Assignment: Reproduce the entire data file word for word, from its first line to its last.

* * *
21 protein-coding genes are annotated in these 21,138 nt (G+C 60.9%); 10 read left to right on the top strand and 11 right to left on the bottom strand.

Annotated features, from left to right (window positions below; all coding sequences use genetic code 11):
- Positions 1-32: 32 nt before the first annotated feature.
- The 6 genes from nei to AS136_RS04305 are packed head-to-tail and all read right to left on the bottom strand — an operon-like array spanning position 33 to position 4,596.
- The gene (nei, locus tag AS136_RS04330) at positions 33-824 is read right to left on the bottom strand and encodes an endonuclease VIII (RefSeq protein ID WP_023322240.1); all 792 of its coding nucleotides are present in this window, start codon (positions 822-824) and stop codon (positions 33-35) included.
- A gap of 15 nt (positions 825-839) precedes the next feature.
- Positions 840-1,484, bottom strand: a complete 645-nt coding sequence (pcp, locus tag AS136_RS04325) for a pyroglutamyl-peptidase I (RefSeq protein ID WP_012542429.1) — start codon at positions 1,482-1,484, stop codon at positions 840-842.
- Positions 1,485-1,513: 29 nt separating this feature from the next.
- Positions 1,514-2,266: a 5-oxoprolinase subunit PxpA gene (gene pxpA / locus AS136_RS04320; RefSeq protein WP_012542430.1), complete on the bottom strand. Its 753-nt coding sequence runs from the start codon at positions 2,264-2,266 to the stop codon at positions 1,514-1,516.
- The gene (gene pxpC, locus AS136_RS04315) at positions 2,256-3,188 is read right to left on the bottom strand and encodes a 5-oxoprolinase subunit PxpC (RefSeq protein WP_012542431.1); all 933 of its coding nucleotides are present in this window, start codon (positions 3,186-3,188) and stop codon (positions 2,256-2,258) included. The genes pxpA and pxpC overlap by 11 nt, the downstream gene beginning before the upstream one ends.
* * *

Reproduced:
21 protein-coding genes are annotated in these 21,138 nt (G+C 60.9%); 10 read left to right on the top strand and 11 right to left on the bottom strand.

Annotated features, from left to right (window positions below; all coding sequences use genetic code 11):
- Positions 1-32: 32 nt before the first annotated feature.
- The 6 genes from nei to AS136_RS04305 are packed head-to-tail and all read right to left on the bottom strand — an operon-like array spanning position 33 to position 4,596.
- The gene (nei, locus tag AS136_RS04330) at positions 33-824 is read right to left on the bottom strand and encodes an endonuclease VIII (RefSeq protein ID WP_023322240.1); all 792 of its coding nucleotides are present in this window, start codon (positions 822-824) and stop codon (positions 33-35) included.
- A gap of 15 nt (positions 825-839) precedes the next feature.
- Positions 840-1,484, bottom strand: a complete 645-nt coding sequence (pcp, locus tag AS136_RS04325) for a pyroglutamyl-peptidase I (RefSeq protein ID WP_012542429.1) — start codon at positions 1,482-1,484, stop codon at positions 840-842.
- Positions 1,485-1,513: 29 nt separating this feature from the next.
- Positions 1,514-2,266: a 5-oxoprolinase subunit PxpA gene (gene pxpA / locus AS136_RS04320; RefSeq protein WP_012542430.1), complete on the bottom strand. Its 753-nt coding sequence runs from the start codon at positions 2,264-2,266 to the stop codon at positions 1,514-1,516.
- The gene (gene pxpC, locus AS136_RS04315) at positions 2,256-3,188 is read right to left on the bottom strand and encodes a 5-oxoprolinase subunit PxpC (RefSeq protein WP_012542431.1); all 933 of its coding nucleotides are present in this window, start codon (positions 3,186-3,188) and stop codon (positions 2,256-2,258) included. The genes pxpA and pxpC overlap by 11 nt, the downstream gene beginning before the upstream one ends.